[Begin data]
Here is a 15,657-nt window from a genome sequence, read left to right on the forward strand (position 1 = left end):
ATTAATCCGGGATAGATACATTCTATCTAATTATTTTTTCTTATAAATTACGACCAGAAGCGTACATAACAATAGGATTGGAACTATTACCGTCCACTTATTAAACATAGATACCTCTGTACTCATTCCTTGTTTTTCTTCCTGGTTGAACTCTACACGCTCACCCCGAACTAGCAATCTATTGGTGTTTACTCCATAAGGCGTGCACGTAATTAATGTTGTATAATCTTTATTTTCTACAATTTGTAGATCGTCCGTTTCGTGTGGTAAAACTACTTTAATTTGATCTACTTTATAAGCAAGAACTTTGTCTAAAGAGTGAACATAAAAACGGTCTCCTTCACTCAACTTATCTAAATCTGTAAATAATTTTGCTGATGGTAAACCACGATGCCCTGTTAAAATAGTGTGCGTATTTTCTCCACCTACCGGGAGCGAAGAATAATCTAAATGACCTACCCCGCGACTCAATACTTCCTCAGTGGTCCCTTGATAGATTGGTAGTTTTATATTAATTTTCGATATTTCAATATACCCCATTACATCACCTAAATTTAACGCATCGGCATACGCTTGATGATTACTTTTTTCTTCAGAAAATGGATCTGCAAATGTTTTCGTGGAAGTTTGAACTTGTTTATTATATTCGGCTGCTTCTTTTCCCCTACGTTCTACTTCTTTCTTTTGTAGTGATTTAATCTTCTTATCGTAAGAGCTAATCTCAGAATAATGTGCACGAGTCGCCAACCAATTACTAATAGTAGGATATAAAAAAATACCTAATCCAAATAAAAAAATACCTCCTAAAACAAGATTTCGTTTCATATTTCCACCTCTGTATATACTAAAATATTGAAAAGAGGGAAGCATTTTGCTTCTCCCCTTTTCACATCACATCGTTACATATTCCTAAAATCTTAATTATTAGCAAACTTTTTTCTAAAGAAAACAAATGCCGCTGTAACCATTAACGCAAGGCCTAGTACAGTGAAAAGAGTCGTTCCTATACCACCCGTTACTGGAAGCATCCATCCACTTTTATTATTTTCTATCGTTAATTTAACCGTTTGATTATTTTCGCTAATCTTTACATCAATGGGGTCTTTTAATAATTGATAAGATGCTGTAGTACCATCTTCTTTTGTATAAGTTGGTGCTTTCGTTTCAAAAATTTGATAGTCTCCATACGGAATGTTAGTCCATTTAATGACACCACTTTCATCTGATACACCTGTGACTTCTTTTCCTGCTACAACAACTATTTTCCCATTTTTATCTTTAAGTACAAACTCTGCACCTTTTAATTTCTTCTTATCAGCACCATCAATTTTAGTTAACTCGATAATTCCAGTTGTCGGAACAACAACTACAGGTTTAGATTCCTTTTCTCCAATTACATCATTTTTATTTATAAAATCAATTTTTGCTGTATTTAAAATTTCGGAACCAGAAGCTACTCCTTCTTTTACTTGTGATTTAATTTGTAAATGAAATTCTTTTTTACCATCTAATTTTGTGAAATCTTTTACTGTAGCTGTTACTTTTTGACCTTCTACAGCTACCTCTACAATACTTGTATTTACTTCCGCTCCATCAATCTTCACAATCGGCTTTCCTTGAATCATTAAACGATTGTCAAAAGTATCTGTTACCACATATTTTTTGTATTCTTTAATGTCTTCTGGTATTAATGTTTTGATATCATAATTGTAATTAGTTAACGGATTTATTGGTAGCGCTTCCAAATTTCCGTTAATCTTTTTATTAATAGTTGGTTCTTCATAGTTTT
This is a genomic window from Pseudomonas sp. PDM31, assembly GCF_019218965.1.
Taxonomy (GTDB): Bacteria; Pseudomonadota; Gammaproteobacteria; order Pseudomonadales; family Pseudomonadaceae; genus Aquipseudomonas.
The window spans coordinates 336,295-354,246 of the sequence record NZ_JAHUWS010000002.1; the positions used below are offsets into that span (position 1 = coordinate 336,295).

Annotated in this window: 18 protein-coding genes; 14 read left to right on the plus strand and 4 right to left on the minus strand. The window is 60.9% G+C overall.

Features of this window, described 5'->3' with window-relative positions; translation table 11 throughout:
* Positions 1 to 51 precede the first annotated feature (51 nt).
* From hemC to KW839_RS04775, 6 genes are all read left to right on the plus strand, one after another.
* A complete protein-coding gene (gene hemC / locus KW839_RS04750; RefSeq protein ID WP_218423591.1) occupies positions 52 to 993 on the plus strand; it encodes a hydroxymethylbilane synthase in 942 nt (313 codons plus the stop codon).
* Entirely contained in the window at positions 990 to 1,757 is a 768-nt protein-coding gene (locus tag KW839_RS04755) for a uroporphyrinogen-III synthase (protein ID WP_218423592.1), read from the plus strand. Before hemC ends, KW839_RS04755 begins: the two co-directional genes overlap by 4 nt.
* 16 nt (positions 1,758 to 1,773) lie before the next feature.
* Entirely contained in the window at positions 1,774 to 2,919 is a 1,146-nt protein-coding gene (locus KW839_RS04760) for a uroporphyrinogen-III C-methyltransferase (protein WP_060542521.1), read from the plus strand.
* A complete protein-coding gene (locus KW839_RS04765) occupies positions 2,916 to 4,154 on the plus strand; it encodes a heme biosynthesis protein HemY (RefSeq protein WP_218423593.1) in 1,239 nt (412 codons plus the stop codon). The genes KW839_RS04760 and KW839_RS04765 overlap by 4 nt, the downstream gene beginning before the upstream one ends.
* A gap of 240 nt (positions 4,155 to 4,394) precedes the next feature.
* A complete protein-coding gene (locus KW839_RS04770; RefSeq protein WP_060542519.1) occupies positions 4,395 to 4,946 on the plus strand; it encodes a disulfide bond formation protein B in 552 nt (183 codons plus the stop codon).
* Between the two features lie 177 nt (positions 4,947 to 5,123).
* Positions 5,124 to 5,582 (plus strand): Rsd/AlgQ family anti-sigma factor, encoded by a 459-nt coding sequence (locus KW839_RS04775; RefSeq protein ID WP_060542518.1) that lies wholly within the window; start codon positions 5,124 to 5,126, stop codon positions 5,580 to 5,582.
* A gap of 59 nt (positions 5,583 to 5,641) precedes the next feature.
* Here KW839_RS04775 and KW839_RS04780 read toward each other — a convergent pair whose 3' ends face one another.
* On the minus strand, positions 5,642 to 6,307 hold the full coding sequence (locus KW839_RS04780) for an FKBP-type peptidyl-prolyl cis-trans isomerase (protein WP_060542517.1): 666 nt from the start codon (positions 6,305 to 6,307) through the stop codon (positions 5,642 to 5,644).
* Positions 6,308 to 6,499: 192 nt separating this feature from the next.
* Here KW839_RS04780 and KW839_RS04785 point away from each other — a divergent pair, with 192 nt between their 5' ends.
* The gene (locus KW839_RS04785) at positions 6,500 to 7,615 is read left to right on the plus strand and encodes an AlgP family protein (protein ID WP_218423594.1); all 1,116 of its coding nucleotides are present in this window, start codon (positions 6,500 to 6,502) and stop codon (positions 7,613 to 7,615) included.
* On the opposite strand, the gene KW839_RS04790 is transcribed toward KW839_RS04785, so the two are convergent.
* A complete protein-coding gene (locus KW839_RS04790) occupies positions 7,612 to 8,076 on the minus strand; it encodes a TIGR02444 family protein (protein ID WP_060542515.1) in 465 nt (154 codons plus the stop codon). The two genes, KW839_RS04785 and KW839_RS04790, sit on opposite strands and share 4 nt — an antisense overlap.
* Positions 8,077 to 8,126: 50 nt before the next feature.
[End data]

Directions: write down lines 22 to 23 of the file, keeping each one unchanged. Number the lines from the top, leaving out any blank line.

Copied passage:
* Positions 6,308 to 6,499: 192 nt separating this feature from the next.
* Here KW839_RS04780 and KW839_RS04785 point away from each other — a divergent pair, with 192 nt between their 5' ends.